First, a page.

“And to the angel of the church in Smyrna write, ‘These things says the First and the Last, who was dead, and came to life…‘”
Smyrna is the shortest of the seven letters.
And to the angel of the church in Smyrna write
The word “angel” means messenger and refers here to the pastor of the church at Smyrna. Jesus wants the pastor to convey this special message to Smyrna.
Smyrna today (Izmir Turkey) is a seaport located about 40 miles north of Ephesus. It was the second most prosperous city in Asia Minor. Its harbor was one of the greatest of the Roman world. The harbor stood at the end of a great road coming through the Hermus Valley.
Smyrna was a free city and did not pay tax to the Roman Empire. It was a place where Roman judges held court. It was, as Ephesus, a center for the imperial cult. They dedicated a temple to Tiberius, Livia and the senate (A.D. 29). They also dedicated a temple to dea Roma (“the goddess Rome”) in the second century B.C.
Smyrna portrayed itself as the most beautiful city of Asia Minor. It sat at the head of the gulf on hills sloping down to the sea. Its streets were wide and paved. The famed Golden Street ran the entire length of the city from the harbor to the Acropolis on Mount Pagos. Temples lined this street from the harbor beginning with a Greek temple to the goddess Cyele. Farther, there was the splendid temple to Apollo. Still beyond, sat the temples to Aesculapius (the god of healing) and the temple to the goddess Aphrodite. The monument to Homer stood on this street as well. Smyrna was the birthplace of Homer. Positioned at the end of the street was the Acropolis on Mount Pagos, the imposing temple to Zeus.
Much of the life of Smyrna revolved around athletics, theatre and religion. There was a great gymnasium and stadium in the city. The largest Greek theatre in the Roman world [20,000 seating] sat on the slopes of Mount Pagos.
The church at Smyrna faced severe persecution because of Jewish slander. John calls them the “synagogue of Satan.”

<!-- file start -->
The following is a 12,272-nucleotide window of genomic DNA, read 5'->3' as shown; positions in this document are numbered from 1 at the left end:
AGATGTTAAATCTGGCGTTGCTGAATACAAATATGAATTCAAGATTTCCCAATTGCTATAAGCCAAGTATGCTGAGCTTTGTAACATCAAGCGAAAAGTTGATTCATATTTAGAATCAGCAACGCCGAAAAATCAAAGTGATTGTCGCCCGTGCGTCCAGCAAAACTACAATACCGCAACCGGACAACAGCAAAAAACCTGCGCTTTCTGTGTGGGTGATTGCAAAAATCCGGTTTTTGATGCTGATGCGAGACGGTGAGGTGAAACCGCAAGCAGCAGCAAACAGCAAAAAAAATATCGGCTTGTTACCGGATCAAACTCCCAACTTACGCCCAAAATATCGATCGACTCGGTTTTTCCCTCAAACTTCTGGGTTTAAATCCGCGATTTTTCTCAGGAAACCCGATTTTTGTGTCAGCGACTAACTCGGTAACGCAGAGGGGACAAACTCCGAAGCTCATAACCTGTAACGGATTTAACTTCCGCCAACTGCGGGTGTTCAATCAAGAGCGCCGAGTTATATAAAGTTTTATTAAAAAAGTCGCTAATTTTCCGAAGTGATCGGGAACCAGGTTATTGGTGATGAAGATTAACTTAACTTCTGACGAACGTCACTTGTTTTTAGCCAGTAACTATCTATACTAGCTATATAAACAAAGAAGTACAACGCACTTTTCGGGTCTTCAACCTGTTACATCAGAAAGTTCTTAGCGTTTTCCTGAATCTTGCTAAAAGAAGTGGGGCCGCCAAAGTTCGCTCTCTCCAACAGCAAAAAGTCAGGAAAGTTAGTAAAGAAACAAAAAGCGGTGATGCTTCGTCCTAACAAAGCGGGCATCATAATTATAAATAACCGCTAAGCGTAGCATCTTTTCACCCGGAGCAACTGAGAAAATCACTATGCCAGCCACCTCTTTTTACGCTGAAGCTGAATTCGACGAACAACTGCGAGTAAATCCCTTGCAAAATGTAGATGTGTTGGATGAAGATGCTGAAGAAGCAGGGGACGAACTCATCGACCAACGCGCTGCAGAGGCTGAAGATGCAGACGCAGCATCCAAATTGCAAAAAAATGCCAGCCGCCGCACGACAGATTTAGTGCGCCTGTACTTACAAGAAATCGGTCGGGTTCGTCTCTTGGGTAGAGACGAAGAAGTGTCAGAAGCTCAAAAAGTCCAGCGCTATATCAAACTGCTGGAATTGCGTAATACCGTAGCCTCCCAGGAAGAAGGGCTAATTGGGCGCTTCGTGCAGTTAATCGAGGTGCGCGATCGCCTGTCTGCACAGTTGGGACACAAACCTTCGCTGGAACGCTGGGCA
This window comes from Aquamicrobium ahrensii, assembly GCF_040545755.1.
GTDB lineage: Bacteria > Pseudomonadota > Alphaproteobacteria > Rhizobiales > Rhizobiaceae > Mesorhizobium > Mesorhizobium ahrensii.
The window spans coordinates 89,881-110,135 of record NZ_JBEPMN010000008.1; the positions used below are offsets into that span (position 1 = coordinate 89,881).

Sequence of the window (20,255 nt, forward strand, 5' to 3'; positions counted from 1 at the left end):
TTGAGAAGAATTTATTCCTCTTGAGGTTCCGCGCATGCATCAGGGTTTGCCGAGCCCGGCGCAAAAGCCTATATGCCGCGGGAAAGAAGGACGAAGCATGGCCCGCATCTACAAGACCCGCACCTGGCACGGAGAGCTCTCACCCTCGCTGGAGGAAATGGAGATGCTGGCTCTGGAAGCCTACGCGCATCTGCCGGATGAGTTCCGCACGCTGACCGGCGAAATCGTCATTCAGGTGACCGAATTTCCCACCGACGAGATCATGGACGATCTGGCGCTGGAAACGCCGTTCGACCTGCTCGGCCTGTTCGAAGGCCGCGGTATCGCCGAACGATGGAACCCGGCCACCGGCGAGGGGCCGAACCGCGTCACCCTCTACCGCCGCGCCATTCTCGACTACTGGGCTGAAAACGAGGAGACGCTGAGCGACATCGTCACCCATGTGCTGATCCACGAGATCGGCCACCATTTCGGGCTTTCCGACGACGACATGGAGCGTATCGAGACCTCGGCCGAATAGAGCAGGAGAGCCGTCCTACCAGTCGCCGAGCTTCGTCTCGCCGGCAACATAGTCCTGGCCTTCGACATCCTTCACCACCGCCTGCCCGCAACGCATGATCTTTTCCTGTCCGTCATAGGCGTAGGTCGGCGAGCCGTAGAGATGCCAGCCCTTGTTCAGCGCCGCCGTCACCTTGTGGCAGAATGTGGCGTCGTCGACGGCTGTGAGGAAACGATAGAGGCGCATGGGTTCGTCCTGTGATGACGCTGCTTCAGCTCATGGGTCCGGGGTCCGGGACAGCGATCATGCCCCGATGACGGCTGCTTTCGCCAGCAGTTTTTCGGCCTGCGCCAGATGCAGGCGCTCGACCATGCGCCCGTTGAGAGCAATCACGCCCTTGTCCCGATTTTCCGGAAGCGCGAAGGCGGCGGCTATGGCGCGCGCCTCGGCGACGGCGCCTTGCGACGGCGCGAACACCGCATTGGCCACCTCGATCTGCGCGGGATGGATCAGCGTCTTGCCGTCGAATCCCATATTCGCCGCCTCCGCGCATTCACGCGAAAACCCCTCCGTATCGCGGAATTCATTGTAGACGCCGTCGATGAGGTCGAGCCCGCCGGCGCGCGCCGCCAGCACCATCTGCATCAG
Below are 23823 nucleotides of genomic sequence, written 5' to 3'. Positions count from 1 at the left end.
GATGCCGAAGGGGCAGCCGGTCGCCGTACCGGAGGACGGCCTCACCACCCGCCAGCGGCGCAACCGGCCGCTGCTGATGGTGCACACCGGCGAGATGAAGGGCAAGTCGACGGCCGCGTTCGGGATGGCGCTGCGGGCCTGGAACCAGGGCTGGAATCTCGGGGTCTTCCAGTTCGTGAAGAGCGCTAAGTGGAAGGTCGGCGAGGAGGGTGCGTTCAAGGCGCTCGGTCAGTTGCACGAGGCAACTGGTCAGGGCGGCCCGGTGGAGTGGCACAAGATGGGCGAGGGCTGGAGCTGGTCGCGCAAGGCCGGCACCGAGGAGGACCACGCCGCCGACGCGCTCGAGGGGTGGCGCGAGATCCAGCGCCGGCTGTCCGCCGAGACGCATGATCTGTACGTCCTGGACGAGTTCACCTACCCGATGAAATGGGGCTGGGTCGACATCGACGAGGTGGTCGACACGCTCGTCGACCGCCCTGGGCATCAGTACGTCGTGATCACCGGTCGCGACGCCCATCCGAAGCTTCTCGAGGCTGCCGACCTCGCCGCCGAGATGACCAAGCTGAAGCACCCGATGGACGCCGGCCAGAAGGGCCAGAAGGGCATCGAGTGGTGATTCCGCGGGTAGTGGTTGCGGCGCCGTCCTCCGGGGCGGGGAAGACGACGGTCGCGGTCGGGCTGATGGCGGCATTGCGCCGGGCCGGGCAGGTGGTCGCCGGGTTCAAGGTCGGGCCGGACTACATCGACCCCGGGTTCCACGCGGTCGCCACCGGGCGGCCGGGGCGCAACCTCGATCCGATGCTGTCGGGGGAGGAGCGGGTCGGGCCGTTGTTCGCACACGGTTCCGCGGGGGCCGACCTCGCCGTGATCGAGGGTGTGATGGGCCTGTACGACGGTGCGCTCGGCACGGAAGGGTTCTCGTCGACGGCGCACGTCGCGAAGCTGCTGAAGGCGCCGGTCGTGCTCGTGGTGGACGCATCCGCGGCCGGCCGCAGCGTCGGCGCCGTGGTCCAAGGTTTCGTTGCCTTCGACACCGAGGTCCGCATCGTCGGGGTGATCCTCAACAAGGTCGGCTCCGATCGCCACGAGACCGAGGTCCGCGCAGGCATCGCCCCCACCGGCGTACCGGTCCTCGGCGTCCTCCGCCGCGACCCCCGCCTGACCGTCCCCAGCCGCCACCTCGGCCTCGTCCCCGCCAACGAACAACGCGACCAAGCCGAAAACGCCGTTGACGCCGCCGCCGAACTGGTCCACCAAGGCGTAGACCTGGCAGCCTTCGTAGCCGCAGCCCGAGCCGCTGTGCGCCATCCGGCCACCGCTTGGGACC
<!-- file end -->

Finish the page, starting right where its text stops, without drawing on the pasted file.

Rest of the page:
These things says the First and the Last, who was dead, and came to life
Jesus gives Himself a title with each message to the churches. He appeals to some special authority about Himself in each of these titles. Jesus here describes Himself in polar opposites: 1) First and Last and 2) who was dead and came to life.
First, Jesus describes Himself as the one who is eternal, the First and the Last (1:8,17; 21:6; 22:13) and the one who conquered death. Jesus is from everlasting to everlasting. He originated everything and He will judge everything.
The phrase “was dead and is alive” indicates His humanity rose from the dead. Jesus died for our sins in His humanity to pay for our sins and He rose from the dead to gain victory over death.
Jesus conquered sin and death so that we will get the victory over sin and death.
We do not have to pay for our sins because Jesus did all of the suffering necessary for our sins. God is satisfied with His suffering for our sins. He took our hell that we might have His heaven. Our only responsibility is to believe that Jesus did all of the suffering for our sins (John 5:24).
Because Jesus defeated sin, He also defeated death. Jesus rose from the dead. He killed death in doing so.
“So when this corruptible has put on incorruption, and this mortal has put on immortality, then shall be brought to pass the saying that is written:
‘Death is swallowed up in victory. ”O Death, where is your sting?
O Hades, where is your victory?’
O Hades, where is your victory?’
The sting of death is sin, and the strength of sin is the law. But thanks be to God, who gives us the victory through our Lord Jesus Christ. Therefore, my beloved brethren, be steadfast, immovable, always abounding in the work of the Lord, knowing that your labor is not in vain in the Lord” (1 Corinthians 15:54-58).